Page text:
Read the whole story - it sounds like Apple didn't put all the contact points into place that they needed to. I've seen positive press for the Google Android phone - if Apple is leaving developers in the lurch - and Google can make their system seem more attractive - there might be an opening.
Dare Obasanjo makes a great point about two common sides in design: "get it done now" versus "get the best design now". He uses VB for Excel as his example, and cites arguments from the people on both sides of that - Joel Spolsky on the "ship now" side, and Greg Whitten on the "get the design right" side. I think Dare hits it out of the park with his summary:
The unfortunate thing about this entire incident is that it would have been a great learning experience for Joel if he had stayed on in Excel to see some of the consequences of his design decisions and then be in a position to consider whether he'd made the right tradeoffs in the first place. Of course, this is pretty commonplace when it comes to large software platforms where people can spend 3 5 years working on a single releasewhich in combination with an average job tenure of 4 years in the U.S.(probably less in fast paced the software industry) means that many people never learn from their mistakes or improve their skills over time.
I was having a conversation a few days ago about a similar decision made by a small number of people at what was then ParcPlace 15 years ago that we are still dealing with today. None of the protagonists are still with the product; the only reason I know the history is that I've been continuously with the product over that entire interval. I know I've become way, way more cautious in my desires to have engineering "just bang a feature out now" thought processes - but then again, shipping itself is a feature. I think this is perhaps the single hardest thing to get right in this field.
I've been mildly annoyed by the periodic interference my iPhone sends to the speakers (either the ones connected to the MacBook, or the stereo connected via USB to the iMac). After a few really loud buzzes today, I found this via Google - it seems to be common to GSM devices when they access the network. I'd really be happy of there was a solution to this :)
Cincom lead consultant Andreas Toenne will be talking about multi-core/multi-cpu work using Cincom's Smalltalk at the Frankfurt Smalltalk User's Group, March 12th. The details:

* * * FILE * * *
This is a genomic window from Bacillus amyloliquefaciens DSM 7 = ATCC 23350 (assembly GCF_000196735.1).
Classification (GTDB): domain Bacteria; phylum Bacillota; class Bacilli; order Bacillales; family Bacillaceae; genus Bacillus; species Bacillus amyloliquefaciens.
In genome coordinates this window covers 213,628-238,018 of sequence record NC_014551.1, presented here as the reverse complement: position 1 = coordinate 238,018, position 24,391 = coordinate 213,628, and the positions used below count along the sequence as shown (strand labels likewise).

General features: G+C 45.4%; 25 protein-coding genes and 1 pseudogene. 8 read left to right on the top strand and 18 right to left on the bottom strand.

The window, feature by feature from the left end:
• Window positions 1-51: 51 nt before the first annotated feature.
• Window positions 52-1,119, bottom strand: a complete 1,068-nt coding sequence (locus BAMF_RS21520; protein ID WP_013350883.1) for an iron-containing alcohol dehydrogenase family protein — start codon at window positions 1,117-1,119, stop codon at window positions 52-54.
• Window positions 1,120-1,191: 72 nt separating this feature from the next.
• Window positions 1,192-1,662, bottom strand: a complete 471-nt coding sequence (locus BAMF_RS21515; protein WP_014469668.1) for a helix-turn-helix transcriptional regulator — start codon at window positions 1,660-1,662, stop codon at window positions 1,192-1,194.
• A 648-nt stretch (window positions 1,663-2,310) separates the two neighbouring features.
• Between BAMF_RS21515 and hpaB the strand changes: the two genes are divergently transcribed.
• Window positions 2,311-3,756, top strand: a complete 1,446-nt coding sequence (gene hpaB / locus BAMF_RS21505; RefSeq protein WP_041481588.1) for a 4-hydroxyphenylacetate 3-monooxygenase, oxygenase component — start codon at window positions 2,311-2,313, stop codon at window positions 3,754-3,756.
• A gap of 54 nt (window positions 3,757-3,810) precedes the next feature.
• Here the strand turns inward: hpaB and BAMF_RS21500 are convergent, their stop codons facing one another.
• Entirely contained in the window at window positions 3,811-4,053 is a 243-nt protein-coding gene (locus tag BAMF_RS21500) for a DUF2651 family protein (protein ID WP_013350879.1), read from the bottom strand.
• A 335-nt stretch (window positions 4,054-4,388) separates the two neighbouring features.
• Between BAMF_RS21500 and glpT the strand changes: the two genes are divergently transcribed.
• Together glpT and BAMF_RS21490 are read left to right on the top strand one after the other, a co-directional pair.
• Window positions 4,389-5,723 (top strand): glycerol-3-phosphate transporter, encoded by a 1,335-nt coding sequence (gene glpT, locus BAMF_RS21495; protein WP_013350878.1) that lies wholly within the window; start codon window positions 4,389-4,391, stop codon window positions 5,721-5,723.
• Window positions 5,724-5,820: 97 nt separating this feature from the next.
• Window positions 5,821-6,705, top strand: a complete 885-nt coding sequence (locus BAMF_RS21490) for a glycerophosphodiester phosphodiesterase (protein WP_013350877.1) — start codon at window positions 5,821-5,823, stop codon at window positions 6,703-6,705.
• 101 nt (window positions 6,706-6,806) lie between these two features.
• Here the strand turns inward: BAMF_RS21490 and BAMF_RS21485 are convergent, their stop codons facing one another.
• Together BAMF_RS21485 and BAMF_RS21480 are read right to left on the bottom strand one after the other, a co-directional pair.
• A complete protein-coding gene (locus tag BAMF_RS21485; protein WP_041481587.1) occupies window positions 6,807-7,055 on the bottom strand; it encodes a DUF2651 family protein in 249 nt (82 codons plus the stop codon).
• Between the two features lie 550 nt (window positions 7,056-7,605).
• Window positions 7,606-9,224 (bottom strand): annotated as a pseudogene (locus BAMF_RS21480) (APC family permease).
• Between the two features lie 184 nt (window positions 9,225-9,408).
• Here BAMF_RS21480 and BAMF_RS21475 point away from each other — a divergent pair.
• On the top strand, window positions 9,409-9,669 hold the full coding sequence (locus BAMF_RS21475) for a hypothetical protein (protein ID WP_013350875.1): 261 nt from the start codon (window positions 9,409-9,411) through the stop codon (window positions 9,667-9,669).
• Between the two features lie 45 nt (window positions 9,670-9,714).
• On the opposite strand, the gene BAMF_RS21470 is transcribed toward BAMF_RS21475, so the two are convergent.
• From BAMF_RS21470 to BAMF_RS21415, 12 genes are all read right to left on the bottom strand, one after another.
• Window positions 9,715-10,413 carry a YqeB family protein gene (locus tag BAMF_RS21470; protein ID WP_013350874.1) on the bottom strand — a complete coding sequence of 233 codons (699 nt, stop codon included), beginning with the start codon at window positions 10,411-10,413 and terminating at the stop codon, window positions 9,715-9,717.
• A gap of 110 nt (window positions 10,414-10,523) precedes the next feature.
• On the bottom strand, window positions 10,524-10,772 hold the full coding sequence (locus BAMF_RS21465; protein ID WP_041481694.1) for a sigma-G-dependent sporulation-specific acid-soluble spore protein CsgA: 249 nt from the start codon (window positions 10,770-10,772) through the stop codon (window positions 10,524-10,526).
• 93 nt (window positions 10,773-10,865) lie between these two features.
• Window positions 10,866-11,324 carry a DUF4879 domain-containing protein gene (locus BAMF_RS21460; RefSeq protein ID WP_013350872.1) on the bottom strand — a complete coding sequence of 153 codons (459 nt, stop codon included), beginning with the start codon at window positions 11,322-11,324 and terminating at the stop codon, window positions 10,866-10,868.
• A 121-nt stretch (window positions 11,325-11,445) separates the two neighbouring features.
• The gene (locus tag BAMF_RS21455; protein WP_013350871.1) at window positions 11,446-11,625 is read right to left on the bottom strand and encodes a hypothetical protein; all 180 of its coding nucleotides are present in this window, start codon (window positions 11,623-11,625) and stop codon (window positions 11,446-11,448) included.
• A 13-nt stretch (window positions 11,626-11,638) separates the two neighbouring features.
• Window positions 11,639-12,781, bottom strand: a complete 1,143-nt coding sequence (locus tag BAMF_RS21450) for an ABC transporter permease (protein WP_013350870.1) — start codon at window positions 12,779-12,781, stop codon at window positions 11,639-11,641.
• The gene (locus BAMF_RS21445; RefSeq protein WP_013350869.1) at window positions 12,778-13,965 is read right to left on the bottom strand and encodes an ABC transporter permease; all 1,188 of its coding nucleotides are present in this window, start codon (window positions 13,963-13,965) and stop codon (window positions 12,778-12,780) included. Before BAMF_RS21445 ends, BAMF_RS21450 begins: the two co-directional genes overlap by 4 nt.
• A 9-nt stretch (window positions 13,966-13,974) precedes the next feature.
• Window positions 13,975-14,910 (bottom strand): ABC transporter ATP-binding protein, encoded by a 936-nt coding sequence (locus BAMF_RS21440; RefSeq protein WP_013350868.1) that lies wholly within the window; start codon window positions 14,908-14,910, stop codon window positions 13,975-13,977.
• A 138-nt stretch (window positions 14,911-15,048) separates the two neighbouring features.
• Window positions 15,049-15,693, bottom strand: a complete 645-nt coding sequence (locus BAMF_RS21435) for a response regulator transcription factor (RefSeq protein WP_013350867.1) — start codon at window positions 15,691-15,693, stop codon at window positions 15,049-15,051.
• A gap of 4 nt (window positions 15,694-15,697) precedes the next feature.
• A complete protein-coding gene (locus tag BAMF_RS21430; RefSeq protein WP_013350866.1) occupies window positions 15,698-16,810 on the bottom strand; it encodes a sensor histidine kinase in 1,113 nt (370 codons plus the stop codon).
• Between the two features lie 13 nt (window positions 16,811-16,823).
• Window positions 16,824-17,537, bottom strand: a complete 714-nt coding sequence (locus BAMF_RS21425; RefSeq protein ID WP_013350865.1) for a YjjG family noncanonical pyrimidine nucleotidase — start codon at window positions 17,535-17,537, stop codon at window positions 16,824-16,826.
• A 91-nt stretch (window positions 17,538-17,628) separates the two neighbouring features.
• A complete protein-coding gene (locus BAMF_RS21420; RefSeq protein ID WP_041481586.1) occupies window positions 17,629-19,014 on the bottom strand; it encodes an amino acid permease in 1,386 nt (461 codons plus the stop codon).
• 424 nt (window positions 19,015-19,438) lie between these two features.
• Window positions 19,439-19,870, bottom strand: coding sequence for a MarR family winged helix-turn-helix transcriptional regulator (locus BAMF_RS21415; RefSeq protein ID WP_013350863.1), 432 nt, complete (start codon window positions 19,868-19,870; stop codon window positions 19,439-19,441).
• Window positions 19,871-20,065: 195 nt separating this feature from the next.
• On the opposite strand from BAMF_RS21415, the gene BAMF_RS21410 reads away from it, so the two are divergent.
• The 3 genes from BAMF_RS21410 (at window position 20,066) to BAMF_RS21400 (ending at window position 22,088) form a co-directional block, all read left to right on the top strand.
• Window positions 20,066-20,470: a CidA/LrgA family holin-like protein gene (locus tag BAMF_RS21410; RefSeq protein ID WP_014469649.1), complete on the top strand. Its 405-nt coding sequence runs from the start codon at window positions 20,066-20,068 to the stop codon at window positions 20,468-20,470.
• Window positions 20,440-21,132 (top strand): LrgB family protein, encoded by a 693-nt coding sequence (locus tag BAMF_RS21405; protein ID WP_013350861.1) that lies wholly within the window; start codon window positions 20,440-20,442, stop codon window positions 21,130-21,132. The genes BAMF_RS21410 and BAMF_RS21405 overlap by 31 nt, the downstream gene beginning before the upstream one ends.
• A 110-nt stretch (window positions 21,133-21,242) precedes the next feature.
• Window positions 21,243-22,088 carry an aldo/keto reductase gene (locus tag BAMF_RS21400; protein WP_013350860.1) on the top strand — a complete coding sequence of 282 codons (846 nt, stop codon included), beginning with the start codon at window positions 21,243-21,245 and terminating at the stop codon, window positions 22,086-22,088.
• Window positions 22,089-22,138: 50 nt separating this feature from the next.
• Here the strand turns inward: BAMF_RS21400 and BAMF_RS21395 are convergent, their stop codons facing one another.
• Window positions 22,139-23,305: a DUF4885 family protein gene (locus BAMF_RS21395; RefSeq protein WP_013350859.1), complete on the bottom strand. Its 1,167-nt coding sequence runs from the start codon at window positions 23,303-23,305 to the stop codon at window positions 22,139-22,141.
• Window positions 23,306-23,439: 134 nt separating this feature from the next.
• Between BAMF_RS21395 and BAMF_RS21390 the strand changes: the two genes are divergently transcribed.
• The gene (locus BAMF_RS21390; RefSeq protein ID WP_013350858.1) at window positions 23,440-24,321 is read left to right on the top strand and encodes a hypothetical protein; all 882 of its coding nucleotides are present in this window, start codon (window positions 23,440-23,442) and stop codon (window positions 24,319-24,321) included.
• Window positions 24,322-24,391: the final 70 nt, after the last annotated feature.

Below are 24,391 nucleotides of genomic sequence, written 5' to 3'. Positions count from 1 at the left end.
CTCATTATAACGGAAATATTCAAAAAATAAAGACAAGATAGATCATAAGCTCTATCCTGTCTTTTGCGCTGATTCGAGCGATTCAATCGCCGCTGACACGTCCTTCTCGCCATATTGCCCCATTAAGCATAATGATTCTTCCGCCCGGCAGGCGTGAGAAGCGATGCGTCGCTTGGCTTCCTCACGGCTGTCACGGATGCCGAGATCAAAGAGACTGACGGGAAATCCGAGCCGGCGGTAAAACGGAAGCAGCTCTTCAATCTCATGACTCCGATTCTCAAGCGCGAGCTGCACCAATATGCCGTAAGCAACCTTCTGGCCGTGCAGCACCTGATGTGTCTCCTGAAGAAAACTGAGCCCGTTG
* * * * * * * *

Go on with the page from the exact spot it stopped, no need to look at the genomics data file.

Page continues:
|Location:||its-people Frankfurt GmbH
Lyoner Str. 44-48
60528 Frankfurt (Niederrad)
Andreas will be covering the material Arden has posted about on his Product Management blog.
Abolishing patent and copyright laws sounds radical, but two economists at Washington University in St. Louis say it's an idea whose time has come. Michele Boldrin and David K. Levine see innovation as a key to reviving the economy.
I'm not sure where the right dividing line is, but I think we're too far over on the "draconian protection" side. Interesting to read something all the way across on the other side of that divide.
Hat Tip Chronos
On today's Smalltalk Daily we use Runtime Packager to create an ObjectStudio 8 runtime image. You can use ResHacker to create an executable from that just as you can with VW - have a look at this screencast to see how to do that. To watch, click on the image below:
You can also watch it on Vimeo:
Or on YouTube:
A friend sent me a link to this Baltimore Sun story, noting that twitter.com/BWI_Airport gives out status information on airport conditions. That's pretty cool, and it adds one more useful piece to the Twitter user experience.
Interesting side note on media though - in the Sun story, they don't link to the site - they just include the text of the link. What's with that? Is the silly notion that external links will cause people to not come back still alive?
Anders Janmyr will be giving a Smalltalk presentation at the Scandinavian Developer's Conference March 24th, in Gothenberg, Sweden:
The presentation will include:
- An introduction to Smalltalk.
- An overview of the language.
- A very basic enumeration of the persistence options in Smalltalk.
- Highlights from Seaside, templating in Smalltalk, and continuations.
- Finally I will wrap up with the reason the Smalltalk is still the best language when it comes to small and medium scale development. The living environment than enables refactoring and the complete availability of open classes that allows putting functionality in its proper place.
Maybe I should have planned a Sweden trip this year :)
I'm not sure what lesson to draw from this post, but it sounds like tempers are short in any sector of the economy that's getting additional stress right now...
PCWorld reports that Twitter is looking at an AdSense style program for Twitter:
According to Brand Republic advertising network Adjix has launched a new platform that allows text ads to be embedded within "tweets" (Twitter posts). Advertisements could appear at the end of tweets from specific users, who are paid in return for choosing to carry them on their messages.
It's worked pretty well for Google, and it makes a whole lot more sense than trying to put banners on the website. I'll be very curious to see whether they do it, and whether it works out.
Michael implements curried blocks in Cincom's VisualWorks:
I had some spare time on my hands for some unknown reason last night, so I knocked up a way to curry blocks in Smalltalk. It follows the same pattern as value:* and cull:* so it should be immediately familiar to fans of blocks.